This school with its liberal spirit and teachers with a simple earnestness that did not rely on any external authority, made an unforgettable impression on me. In comparing it with six years schooling at an authoritarian German Gymnasium, I was made acutely aware how far superior an education that stresses independent action and personal responsibility is to one that relies on drill, external authority and ambition.

Complement with Einstein on why we’re alive (in a letter to a Brain Pickings reader’s mother), his remarkable conversation with Indian philosopher Tagore, and his life-story, illustrated.

UPDATE: Library of Congress researcher Stephen Winick has now dug deeper into the origin of Einstein’s alleged aphorism.

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12 MARCH, 2014

Mary Roach on the Science of Masturbation and the Outrageous Vintage Pseudoscientific Techniques for Controlling It

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A cautionary tale of what happens when religious dogmatism attempts to subvert science.

Human sexuality has a long history of intellectual fascination, from the first ejaculation on Earth to Malcolm Cowley’s parodic vintage prediction for sex in the techno-future to Susan Sontag’s poignant meditation on the gap between love and sex. But the recent perusal of Mark Twain’s entertaining treatise on masturbation brought to mind the most intensely interesting and illuminating account ever published on the subject: Bonk: The Curious Coupling of Science and Sex (public library) by science writer extraordinaire Mary Roach. Among a wealth of other phenomena, Roach examines the subject of Twain’s fascination, particularly the outrageous pseudoscientific techniques physicians, parents, and disciplinarians in the 18th and 19th centuries used to control the religiously abominable human urge — a tragicomic testament to society’s long and rather futile quest to judge and punish pleasure without understanding the underlying biology or the psychological repercussions of such misguided “treatments.”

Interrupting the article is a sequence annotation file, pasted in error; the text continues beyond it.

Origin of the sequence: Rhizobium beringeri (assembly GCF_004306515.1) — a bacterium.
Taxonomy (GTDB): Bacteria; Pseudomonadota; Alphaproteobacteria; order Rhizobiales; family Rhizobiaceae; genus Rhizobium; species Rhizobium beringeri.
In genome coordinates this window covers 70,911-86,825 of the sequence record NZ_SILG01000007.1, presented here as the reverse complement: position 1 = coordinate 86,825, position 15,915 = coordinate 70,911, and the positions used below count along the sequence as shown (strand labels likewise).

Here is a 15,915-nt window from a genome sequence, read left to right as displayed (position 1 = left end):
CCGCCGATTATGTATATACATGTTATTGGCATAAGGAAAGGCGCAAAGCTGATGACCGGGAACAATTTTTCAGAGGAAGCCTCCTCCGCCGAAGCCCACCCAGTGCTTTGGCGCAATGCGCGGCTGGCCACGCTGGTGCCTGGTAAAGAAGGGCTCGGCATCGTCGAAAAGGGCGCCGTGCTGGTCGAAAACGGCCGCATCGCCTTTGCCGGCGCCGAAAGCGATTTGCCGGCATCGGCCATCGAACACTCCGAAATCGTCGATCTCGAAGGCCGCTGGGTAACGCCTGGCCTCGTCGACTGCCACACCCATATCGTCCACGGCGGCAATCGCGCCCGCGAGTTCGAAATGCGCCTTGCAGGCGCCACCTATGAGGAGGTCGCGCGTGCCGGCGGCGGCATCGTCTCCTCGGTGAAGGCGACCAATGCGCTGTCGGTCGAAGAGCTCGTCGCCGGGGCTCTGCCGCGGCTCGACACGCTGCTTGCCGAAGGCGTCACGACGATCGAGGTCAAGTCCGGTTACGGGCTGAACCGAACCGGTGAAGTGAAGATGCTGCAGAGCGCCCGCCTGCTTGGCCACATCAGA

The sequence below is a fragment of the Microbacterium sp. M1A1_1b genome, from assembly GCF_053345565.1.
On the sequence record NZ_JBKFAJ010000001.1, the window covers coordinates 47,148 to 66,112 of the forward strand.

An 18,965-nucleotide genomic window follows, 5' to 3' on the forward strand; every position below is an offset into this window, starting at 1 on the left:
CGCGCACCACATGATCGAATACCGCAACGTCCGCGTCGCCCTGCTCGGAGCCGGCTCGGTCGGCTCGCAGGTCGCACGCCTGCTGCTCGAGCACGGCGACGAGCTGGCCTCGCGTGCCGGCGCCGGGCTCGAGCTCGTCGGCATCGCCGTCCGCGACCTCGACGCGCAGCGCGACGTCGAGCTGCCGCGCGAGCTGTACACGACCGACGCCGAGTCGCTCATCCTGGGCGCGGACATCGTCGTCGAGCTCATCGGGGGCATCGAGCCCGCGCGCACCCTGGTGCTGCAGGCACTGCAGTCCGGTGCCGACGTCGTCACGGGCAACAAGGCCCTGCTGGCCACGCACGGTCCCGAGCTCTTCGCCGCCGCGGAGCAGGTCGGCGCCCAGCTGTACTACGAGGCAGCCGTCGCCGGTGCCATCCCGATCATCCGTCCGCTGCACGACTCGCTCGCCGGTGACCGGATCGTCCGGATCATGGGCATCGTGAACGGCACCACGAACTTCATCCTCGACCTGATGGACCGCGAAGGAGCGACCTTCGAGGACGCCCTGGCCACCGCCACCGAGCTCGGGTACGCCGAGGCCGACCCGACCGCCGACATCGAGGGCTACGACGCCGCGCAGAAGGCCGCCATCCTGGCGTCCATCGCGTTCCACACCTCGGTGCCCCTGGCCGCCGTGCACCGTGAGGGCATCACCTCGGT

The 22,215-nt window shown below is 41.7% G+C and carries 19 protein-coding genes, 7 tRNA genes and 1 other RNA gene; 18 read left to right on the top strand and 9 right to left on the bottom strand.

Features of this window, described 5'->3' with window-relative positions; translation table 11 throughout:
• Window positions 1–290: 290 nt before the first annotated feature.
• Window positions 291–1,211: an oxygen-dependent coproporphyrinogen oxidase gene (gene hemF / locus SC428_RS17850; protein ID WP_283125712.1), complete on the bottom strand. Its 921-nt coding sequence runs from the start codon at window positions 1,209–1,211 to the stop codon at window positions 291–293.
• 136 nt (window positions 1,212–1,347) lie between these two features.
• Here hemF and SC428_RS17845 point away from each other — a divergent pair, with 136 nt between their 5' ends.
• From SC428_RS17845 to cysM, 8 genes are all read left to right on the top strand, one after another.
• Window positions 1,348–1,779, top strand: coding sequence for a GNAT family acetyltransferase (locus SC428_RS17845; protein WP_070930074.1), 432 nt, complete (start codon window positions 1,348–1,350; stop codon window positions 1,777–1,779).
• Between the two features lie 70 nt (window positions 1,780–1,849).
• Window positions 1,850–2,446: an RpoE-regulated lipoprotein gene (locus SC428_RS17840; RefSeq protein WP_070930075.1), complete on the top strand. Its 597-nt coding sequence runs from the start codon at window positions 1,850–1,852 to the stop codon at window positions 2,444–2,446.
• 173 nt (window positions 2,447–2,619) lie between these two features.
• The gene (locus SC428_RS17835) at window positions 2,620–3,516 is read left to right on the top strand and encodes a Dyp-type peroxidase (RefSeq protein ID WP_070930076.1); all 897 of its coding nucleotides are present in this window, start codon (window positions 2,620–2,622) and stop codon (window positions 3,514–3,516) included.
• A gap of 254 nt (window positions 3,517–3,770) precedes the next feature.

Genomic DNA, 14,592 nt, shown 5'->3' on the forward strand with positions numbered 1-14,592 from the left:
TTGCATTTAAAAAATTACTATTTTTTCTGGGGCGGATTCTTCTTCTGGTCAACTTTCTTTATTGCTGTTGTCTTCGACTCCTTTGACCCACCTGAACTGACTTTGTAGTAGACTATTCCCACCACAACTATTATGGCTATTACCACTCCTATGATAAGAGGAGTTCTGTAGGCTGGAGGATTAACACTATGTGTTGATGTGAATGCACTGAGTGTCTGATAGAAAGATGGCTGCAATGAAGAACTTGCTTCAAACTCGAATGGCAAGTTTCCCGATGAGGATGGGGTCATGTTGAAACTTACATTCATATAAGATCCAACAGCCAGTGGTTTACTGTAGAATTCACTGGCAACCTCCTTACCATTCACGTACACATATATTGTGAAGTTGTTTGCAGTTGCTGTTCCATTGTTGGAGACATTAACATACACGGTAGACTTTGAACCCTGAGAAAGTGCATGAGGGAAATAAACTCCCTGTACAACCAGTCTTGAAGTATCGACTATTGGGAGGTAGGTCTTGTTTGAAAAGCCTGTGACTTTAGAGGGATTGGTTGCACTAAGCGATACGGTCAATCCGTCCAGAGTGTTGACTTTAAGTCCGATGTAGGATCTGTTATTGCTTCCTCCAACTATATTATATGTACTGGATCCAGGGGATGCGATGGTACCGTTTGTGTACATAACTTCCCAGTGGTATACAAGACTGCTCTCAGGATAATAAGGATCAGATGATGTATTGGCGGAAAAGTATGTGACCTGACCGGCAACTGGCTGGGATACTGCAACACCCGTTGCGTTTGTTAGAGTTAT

Roach outlines the inhumane devices invented to abate the urge:

On the simple side, there was the Penile Pricking Ring. Invented in the 1850s, this was an adjustable, expandable metal ring slipped onto the penis at bedtime. If the sleeper’s penis begins to expand, it forces the ring open wider, exposing metal spikes….

Many of these devices included an option for daytime use, along with a lock-and-key mechanism. For the true target customer was not the penitent masturbator, but the worried parent and, even more so, the insane asylum caretaker. . . .

Happily, parents of K-through-8 masturbators were encouraged to try less drastic preventive measures. Little hands were tied to headboards, and trousers fashioned without pockets. Hobbyhorses were taken away, and climbing ropes removed from school gymnasiums. One of the biggest spoilsports in the antimasturbation crusade was American physician William Robinson. His 1916 Practical Treatise on the Causes, Symptoms, and Treatment of Sexual Impotence and Other Sexual Disorders in Men and Women includes a long chapter on preventing the premature awakening of the sexual instinct in children. “I strongly urge parents to keep their boys away from sensuous musical comedies and obscene vaudeville acts,” tutted Robinson … “Many of my patients told me that their first masturbatory act took place while witnessing some musical show.”

Jazz hands were not mentioned.

Illustration from Pixar's 'The Ancient Book of Sex and Science.' Click image for details.